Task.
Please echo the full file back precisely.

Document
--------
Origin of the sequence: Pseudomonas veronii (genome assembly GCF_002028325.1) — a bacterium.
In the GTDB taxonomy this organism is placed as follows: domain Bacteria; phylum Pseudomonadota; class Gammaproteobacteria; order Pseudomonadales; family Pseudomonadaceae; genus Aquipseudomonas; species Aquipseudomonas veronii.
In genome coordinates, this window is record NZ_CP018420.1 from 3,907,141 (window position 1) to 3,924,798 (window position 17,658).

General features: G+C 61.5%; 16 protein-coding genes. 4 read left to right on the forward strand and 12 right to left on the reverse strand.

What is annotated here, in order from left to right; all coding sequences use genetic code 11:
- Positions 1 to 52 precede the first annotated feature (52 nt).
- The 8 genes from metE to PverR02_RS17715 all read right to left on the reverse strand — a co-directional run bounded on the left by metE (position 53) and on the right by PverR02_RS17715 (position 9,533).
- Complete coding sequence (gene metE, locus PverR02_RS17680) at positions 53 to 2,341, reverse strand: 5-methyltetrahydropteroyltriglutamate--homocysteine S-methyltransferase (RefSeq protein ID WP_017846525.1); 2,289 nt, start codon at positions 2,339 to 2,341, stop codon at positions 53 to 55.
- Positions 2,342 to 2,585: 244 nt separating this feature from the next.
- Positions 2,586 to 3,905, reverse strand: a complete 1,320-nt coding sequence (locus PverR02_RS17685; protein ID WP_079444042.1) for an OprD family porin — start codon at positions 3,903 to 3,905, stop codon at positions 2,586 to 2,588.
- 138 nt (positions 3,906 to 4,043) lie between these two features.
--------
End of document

Origin of the sequence: Pseudomonas veronii (genome assembly GCF_002028325.1) — a bacterium.
In the GTDB taxonomy this organism is placed as follows: domain Bacteria; phylum Pseudomonadota; class Gammaproteobacteria; order Pseudomonadales; family Pseudomonadaceae; genus Aquipseudomonas; species Aquipseudomonas veronii.
In genome coordinates, this window is record NZ_CP018420.1 from 3,907,141 (window position 1) to 3,924,798 (window position 17,658).

General features: G+C 61.5%; 16 protein-coding genes. 4 read left to right on the forward strand and 12 right to left on the reverse strand.

What is annotated here, in order from left to right; all coding sequences use genetic code 11:
- Positions 1 to 52 precede the first annotated feature (52 nt).
- The 8 genes from metE to PverR02_RS17715 all read right to left on the reverse strand — a co-directional run bounded on the left by metE (position 53) and on the right by PverR02_RS17715 (position 9,533).
- Complete coding sequence (gene metE, locus PverR02_RS17680) at positions 53 to 2,341, reverse strand: 5-methyltetrahydropteroyltriglutamate--homocysteine S-methyltransferase (RefSeq protein ID WP_017846525.1); 2,289 nt, start codon at positions 2,339 to 2,341, stop codon at positions 53 to 55.
- Positions 2,342 to 2,585: 244 nt separating this feature from the next.
- Positions 2,586 to 3,905, reverse strand: a complete 1,320-nt coding sequence (locus PverR02_RS17685; protein ID WP_079444042.1) for an OprD family porin — start codon at positions 3,903 to 3,905, stop codon at positions 2,586 to 2,588.
- 138 nt (positions 3,906 to 4,043) lie between these two features.